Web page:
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HomeFarming NewsFarmers urged to watch out for land development tax
Catherina Cunnane
Catherina Cunnane
Catherina Cunnane hails from a sixth-generation drystock and specialised pedigree suckler enterprise in Co. Mayo. She currently holds the positions of editor and general manager at That's Farming, having joined the firm during its start-up phase in 2015.
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Farmers urged to watch out for land development tax

Old Mill, leading specialist farm accountants, financial planners, and tax advisers in the UK, has warned farmers to watch out for land development tax.

Selling development land can yield valuable extra income and might sound straightforward. However, there are significant tax implications that farmers should watch out for.

The key with any land development sale is to understand the implications early in the process.

Laura Wylie, senior tax manager at Old Mill agricultural accountants, explains more.

Every situation is different and could require things like restructuring of land ownership to avoid tax pitfalls.

Land development tax

What should landowners need to be aware of?

Sales of bare development land by sole traders and business partners normally incur Capital Gains Tax (CGT) at 10% up to the higher rate Income Tax threshold of £50,271 and 20% thereafter.

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However, where housing has already been constructed, the higher CGT rates for residential property apply. This is 18% for lower rate taxpayers and 28% for higher rates.

Build rather than sell 

Landowners looking to build property rather than sell bare land to developers are potentially going to change the nature of the disposal from capital to income as they may be seen as a property developer.

In this case, be wary of the higher 45% Income Tax. There won’t be Business Asset Disposal Relief (BADR) or Rollover Relief (RR) available.

BADR, previously known as Entrepreneurs’ Relief, means less CGT may need to be paid when selling all or part of a business.

All gains on qualifying assets will be taxed at 10% – to qualify, sole traders, partnerships and businesses must have owned the asset for at least two years.

RR means that proceeds from the sale can be reinvested into new assets, delaying the CGT bill until the new assets are sold.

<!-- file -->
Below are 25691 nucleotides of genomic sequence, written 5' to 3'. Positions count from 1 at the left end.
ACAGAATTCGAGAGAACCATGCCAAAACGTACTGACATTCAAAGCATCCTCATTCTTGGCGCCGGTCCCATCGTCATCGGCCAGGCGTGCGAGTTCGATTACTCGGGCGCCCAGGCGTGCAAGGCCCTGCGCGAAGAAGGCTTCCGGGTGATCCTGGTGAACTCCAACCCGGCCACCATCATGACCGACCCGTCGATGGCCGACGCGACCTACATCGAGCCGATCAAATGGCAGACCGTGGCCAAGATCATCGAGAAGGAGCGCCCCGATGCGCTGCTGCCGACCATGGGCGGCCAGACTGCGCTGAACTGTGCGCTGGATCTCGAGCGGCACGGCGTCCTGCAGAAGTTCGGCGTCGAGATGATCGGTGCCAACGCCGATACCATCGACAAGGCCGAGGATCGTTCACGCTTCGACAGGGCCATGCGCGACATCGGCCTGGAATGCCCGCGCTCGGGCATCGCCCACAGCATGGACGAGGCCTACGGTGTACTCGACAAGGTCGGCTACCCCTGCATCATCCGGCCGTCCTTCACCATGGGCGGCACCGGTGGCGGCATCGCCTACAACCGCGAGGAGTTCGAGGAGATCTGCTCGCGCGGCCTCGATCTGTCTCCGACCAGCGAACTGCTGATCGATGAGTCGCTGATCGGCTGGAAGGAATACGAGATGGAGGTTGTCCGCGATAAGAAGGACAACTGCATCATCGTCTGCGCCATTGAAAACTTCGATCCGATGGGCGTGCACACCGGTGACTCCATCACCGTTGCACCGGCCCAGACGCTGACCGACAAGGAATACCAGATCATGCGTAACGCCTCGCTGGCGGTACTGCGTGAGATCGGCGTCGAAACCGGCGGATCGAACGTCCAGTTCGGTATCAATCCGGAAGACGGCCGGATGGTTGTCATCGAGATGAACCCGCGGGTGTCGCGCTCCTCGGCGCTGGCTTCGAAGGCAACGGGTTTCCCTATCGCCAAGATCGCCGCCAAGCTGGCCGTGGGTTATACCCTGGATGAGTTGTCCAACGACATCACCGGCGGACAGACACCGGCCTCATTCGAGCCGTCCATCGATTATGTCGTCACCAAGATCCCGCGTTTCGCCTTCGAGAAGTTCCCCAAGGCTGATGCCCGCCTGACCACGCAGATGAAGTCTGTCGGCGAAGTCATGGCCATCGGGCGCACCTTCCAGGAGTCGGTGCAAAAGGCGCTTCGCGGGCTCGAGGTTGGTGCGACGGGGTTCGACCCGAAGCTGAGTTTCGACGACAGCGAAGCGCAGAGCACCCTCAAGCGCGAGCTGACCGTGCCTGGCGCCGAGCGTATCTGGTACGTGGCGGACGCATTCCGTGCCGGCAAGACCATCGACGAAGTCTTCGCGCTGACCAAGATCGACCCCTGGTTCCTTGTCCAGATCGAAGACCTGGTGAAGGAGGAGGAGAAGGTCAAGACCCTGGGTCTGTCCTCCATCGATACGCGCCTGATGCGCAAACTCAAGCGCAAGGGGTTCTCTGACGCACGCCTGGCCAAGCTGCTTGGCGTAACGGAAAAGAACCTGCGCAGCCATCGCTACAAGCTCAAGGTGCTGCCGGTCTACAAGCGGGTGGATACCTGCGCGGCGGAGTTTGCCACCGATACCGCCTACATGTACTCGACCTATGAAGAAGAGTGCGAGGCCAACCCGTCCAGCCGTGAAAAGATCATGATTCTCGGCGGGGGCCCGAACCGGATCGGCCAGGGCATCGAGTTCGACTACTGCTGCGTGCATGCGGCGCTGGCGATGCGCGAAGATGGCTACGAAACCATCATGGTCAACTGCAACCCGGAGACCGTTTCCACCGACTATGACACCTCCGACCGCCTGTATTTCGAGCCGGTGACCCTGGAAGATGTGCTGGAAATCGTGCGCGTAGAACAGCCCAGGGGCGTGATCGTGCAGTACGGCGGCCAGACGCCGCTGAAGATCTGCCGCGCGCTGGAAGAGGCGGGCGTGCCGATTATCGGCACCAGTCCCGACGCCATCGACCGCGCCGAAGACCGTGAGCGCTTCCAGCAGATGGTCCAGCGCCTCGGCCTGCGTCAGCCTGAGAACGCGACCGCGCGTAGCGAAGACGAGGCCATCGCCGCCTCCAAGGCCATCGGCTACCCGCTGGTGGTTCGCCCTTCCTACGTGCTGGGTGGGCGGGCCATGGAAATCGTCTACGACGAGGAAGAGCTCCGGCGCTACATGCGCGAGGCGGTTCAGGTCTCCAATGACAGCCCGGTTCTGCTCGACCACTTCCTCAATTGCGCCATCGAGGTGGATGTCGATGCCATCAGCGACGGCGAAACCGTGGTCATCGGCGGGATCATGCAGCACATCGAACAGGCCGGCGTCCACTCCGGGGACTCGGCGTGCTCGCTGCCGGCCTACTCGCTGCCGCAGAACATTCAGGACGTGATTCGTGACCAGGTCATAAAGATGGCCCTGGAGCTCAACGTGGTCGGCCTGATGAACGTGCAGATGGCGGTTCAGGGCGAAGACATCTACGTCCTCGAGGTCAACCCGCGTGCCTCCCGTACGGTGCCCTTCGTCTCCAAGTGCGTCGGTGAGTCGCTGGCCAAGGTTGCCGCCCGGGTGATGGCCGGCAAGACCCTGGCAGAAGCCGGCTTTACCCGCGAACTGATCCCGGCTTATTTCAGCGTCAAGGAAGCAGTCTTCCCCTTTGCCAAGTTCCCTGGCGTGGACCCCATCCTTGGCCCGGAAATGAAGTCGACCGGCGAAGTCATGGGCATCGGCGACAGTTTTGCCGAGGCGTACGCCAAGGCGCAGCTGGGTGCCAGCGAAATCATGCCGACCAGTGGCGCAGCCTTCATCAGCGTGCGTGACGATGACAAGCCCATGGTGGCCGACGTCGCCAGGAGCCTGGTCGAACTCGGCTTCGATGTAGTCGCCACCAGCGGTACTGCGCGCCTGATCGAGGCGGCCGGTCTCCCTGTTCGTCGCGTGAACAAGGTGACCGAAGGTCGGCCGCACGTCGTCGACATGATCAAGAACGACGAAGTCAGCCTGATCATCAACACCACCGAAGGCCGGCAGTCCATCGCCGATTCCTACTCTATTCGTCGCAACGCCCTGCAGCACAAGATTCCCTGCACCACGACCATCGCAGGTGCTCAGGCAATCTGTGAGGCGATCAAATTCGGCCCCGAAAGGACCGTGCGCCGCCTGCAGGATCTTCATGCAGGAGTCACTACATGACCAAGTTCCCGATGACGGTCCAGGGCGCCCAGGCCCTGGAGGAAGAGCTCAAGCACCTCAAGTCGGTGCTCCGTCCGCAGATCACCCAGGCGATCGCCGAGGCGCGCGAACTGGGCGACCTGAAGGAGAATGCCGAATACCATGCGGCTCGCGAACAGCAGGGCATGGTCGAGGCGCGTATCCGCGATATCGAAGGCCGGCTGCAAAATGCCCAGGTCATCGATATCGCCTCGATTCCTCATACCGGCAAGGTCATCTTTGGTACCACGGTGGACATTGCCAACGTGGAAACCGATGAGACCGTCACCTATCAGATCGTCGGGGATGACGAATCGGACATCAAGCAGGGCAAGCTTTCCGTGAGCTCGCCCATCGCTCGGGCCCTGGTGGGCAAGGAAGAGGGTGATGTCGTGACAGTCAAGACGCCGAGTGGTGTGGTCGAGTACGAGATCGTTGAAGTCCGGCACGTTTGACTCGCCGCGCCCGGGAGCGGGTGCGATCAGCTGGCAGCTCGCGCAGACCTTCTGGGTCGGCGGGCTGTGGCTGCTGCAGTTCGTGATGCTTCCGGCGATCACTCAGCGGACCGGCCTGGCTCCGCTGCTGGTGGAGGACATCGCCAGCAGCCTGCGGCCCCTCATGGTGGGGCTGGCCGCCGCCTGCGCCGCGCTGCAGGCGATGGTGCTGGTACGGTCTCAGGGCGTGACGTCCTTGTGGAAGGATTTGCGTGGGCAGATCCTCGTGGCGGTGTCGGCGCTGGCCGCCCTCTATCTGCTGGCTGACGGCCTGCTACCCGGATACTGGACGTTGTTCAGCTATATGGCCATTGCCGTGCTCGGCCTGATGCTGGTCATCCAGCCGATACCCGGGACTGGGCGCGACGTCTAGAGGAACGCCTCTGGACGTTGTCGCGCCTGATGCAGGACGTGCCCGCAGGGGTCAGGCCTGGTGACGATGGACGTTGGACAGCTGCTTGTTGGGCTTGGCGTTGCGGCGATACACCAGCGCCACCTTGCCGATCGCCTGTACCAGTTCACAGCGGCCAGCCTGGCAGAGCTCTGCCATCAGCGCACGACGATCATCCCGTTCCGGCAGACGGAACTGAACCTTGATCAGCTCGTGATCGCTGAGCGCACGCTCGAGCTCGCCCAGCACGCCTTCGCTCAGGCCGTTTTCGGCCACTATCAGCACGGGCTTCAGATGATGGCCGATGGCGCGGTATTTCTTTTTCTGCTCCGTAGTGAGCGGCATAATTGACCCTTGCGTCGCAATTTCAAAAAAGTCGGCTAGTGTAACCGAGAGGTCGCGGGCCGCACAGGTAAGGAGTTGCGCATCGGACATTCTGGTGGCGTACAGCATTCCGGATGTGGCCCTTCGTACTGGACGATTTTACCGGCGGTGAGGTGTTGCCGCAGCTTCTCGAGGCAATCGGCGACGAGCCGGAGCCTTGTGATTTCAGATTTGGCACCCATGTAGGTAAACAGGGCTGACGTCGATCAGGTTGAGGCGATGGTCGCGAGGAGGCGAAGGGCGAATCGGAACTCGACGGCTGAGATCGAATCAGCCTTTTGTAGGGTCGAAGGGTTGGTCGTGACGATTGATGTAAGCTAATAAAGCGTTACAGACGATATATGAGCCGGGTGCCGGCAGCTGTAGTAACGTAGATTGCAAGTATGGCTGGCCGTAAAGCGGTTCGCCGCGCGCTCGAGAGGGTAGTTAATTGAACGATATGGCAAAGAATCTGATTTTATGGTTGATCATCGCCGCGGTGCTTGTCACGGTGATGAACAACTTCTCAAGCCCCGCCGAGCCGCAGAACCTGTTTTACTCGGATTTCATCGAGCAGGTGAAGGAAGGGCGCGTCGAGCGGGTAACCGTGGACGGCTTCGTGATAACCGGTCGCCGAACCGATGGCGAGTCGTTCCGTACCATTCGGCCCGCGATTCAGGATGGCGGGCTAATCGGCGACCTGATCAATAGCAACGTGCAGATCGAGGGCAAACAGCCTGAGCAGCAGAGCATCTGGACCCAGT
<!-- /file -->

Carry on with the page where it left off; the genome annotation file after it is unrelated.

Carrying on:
To qualify, new assets need to be bought within three years of selling the old ones. The business must be trading at the point of both sale and purchase, and both assets must be used in a trading business.

If the land is held by a company, any gains are normally subject to Corporation Tax. At present, this is 19% but come 2023, it will increase to 25%.

Suppose a landowner sells a dwelling, which has been their main residence throughout ownership.

In that case, there could be scope to claim Private Residence Relief (PRR) to reduce the amount of gain on which CGT is payable – potentially eliminating any CGT burden.

Selling land after one’s lifetime

However, a landowner may not sell development land during their lifetime.

When it comes to farmland and property, Agricultural Property Relief (APR) will only apply to the agricultural value of land.

All value above this may be exposed to Inheritance Tax (IHT) at 40% unless Business Property Relief (BPR) applies.

Therefore, gifting land before death could be an option to maximise the availability of these reliefs.

Also, it is worth being mindful of how long any option or promotion agreement lasts. No one wants to be unable to do anything else on their land for 20 years.

Stamp duty land tax 

And while Stamp Duty Land Tax is a cost to the purchaser, it will likely filter down to the landowner in a reduced sale price.

It is important to get an accountant involved with the heads of terms and discussions at an early stage.

It can even influence the VAT levied on planning application fees.

An accountant can highlight such tax liabilities and help with decision-making to best benefit the landowner and their situation.”

Further reading:
  • Passing assets on to non-farming children while keeping the farm intact: Read
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